RegEx Restrict Possible Usernames

RegEx Restrict Possible Usernames
0

#1

Tell us what’s happening:

how to make usernames like ja4ck, du76de, or son495ja returns false/invalid?
one of the rules is number characters must be at the end of usernames, like jack4, dude76 or sonja495 are valid.

Your code so far


let username = "JackOfAllTrades";
let userCheck = /\D+\D*?\w+$/gi; // Change this line
let result = userCheck.test(username);

Your browser information:

User Agent is: Mozilla/5.0 (Windows NT 6.1; Win64; x64) AppleWebKit/537.36 (KHTML, like Gecko) Chrome/66.0.3359.181 Safari/537.36.

Link to the challenge:
https://learn.freecodecamp.org/javascript-algorithms-and-data-structures/regular-expressions/restrict-possible-usernames/


#2

You got it so hard dear, it’s not so hard to match what it needs.

For regex, you may go step-by-step, unless you will make something very mess!

First, let look at your regex and find out the errors

/\D+\D*?\w+$/gi

It means starts with no any digit(\D) and + means 1 or more. So it would match A for example.

\D*? means no digit 0 or any! This part is a little nonsense, because you could apply the filter with previous part.

\w+$ means any char(one or more) (including chars and digits) at the end ($) of the string. this part could match 90A(which is wrong), as same as a90.

Now let’s make it from start, as assignment needs you:
It should not start with digits, digits could be place at the end tho. so use \D, or [A-Z]
Minimum 2 length so {2,0}
Case-insensitive /i

Possible working regex:
/[A-Z]{2,}\d*/i
or
/\D{2,0}\d*/

Please note \D is not [A-Z], but both would pass the assignment

Keep going on great work, happy programming


#3

Ah… yes! I don’t even remember why I put the \D*? inside…
thank you for your great explanation! It all makes sense now
I’ts a nice feeling to get learning from mistakes
Bless your day!


#4

A more simple approach is:

/^[a-z][a-z]+\d*$/i


#5

My answer:
/[a-z]|d$/ig


#6

My answer

/[a-z]\d?/gi


#7

my answer is:/ \D\w/
It passed.


#8

@henrymm

And
@prograk (remove g flag also)

It may passes with strings in the test, but it’s wrong, please considering #3 in challenge

  1. Usernames have to be at least two characters long. A two-letter username can only use alphabet letter characters.

Your / \D\w/, /[a-z]\d?/i and could match C4 for instance which is wrong, or matches AB99A(wrong too). Because both \D and [a-z] matches one non-digit char. As rule #3 both chars should not be digit if the string is 2 size length.

@Pifko6
Did you mean /[a-z]\d$/ig instead of /[a-z]|d$/ig ?(\ instead of |) either ways both wrong.(also remove g flag)

Thank you so much for sharing your patterns, I just opened an issue in FCC repository, and hope soon it could be fixed.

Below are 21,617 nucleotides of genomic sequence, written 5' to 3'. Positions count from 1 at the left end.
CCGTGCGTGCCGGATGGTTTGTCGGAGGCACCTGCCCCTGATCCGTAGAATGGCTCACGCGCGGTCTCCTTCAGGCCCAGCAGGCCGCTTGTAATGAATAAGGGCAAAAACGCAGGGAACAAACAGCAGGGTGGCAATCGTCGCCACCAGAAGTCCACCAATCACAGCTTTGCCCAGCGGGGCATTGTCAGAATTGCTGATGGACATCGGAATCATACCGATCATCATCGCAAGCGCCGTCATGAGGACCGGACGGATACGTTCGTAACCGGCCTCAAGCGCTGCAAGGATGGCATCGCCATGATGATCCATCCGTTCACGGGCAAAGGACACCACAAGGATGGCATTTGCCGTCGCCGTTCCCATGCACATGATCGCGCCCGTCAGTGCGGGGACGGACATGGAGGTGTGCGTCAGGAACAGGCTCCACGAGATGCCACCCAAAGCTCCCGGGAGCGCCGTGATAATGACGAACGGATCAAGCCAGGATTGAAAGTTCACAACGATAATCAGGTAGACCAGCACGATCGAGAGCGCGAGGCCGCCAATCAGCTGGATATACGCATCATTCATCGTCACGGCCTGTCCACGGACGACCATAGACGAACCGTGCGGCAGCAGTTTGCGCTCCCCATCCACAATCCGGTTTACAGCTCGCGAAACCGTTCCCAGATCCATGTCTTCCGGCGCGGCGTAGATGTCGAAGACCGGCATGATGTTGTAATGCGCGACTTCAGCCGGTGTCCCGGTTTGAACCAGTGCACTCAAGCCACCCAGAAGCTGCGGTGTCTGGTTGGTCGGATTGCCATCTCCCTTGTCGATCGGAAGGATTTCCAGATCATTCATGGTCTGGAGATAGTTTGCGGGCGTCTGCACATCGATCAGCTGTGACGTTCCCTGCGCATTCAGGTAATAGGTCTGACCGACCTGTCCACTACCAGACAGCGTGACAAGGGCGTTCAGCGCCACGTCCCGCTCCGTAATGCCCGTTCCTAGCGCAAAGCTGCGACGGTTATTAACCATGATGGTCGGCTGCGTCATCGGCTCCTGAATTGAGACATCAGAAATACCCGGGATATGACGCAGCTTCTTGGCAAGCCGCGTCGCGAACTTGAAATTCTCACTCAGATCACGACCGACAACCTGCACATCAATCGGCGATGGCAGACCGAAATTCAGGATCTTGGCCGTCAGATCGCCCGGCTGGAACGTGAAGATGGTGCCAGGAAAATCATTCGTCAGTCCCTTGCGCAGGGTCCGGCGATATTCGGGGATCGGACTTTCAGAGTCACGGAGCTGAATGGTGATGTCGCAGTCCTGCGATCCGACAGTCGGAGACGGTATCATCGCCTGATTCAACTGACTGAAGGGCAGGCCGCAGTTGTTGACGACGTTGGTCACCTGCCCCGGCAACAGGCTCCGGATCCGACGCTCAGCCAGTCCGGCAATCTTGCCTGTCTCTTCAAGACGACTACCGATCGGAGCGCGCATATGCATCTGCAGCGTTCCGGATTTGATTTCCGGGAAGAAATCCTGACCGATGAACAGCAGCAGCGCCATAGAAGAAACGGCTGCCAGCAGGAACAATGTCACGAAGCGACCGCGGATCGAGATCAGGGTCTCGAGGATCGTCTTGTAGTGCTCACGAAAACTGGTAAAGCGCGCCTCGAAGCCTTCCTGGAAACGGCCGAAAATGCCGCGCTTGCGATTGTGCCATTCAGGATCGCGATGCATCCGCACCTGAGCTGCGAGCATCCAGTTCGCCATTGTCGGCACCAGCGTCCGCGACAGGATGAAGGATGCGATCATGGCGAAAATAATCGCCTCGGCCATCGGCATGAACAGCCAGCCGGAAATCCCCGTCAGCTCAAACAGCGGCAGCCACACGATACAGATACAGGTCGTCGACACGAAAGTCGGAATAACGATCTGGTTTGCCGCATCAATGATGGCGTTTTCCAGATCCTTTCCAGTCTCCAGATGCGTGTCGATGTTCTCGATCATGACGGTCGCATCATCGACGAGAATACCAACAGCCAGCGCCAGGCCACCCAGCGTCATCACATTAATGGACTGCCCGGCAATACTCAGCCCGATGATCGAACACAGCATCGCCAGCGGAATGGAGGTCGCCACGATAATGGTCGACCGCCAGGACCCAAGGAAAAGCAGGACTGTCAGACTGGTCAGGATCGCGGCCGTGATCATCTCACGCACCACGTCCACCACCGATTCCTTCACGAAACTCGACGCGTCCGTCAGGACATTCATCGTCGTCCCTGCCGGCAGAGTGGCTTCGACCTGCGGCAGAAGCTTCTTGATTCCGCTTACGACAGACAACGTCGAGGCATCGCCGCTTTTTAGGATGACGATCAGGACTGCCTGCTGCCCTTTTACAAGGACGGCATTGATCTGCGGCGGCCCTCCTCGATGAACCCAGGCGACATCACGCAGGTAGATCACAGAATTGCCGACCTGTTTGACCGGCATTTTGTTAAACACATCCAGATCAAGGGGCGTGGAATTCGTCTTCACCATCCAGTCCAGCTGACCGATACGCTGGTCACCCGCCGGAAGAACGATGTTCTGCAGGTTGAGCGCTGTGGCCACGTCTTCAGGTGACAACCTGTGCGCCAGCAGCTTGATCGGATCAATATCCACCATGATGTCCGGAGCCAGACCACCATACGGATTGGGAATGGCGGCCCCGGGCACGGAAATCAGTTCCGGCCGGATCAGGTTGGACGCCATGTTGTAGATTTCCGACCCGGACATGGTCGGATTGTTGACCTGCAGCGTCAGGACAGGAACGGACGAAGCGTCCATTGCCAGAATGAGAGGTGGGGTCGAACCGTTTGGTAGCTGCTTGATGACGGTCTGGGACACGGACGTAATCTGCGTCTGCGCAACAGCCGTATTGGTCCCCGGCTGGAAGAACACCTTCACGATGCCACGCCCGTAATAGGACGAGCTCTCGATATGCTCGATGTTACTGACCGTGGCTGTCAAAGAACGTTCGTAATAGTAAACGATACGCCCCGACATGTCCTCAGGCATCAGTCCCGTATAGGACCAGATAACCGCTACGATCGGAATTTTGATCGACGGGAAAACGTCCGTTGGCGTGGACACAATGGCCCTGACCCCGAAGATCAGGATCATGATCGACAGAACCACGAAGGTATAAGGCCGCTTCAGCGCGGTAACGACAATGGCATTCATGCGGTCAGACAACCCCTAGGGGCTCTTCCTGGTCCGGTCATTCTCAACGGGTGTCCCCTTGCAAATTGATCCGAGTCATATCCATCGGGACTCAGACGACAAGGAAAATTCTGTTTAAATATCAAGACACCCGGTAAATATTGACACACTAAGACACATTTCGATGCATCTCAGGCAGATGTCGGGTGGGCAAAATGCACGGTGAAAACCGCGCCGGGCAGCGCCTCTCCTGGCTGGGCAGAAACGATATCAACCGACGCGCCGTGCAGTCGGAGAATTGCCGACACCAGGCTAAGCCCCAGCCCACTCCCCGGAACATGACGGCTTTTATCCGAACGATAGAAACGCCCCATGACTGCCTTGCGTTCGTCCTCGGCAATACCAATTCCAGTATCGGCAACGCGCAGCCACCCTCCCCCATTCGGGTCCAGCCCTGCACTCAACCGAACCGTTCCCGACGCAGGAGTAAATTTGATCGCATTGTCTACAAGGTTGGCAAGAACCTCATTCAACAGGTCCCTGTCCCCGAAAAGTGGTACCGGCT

#9

Thank you so much for your guidance.


#10

Did I take a short cut?

/\D/g - my code passed.


#11

for that case you try this one: /\D{2,}\d+$/i;


#12

That definitely shouldn’t work… you can just put in a single letter and it will pass which breaks rule number 2. The unit tests for this question are pretty bad apparently.


#13

I’ve been working on this exercise and believed I found a solution but still somewhat confused.

My solution:

let username = "Jack33OfAllTrades"; 
let userCheck = /^\D{2,}\d*$/i // Change this line
let result = userCheck.test(username);

I believe the regex above can meet the rules as specified. My understanding is ^/D{2,} can also be replaced by ^[a-z][a-z]+

To test my understanding I broke down each part of the regex.

/^\D{2,}/

Above should match only if the first two characters are non digits, therefore taking care of the rule: “3) Usernames have to be at least two characters long. A two-letter username can only use alphabet letter characters.”

/^\D{2,}/i

This flag above is used to ignore care, therefore taking care of the rule: " 2) Username letters can be lowercase and uppercase."

/ \d*$/i

The above matches only if there are zero or more digits at the end of a string. Therefore taking care of the rule " 1) The only numbers in the username have to be at the end. There can be zero or more of them at the end."

The regex /^/D{2,}/i matches my understanding however the regex / \d*$/i did not return what I would expect. I was able to return true when I tested a username with numbers in the middle of a username.

Example Code:

let username = "Jack33OfAllTrades"; 
let userCheck = /\d*$/i // Change this line
let result = userCheck.test(username);

The result was true. I expected it to be false. When I use the whole regex /^\D{2,}\d*$/i I can meet the rules.


#15

Solution:
let userCheck = /[A-Za-z]/g;


#16

Used /[a-z]/ig and it worked.
Still trying to figure it out though. I used it to match characters at start.


#19

My solution:
let userCheck = /…/g;

It lets me pass the lesson, but I feel it shouldn’t work though. The .test() seems to ignore two of the requirements:
#1 It allows numbers at the beginning as long as the username is longer than 1 character.

#3 It allows a two-character username using only numbers.


#20

let username = “JackOfAllTrades”;

let userCheck = /\D/ig; // Change this line

let result = userCheck.test(username);


#21

I note that the {} notation to specify at least 2 characters is introduced in the next lession

https://learn.freecodecamp.org/javascript-algorithms-and-data-structures/regular-expressions/specify-upper-and-lower-number-of-matches

whereas it is required and should go before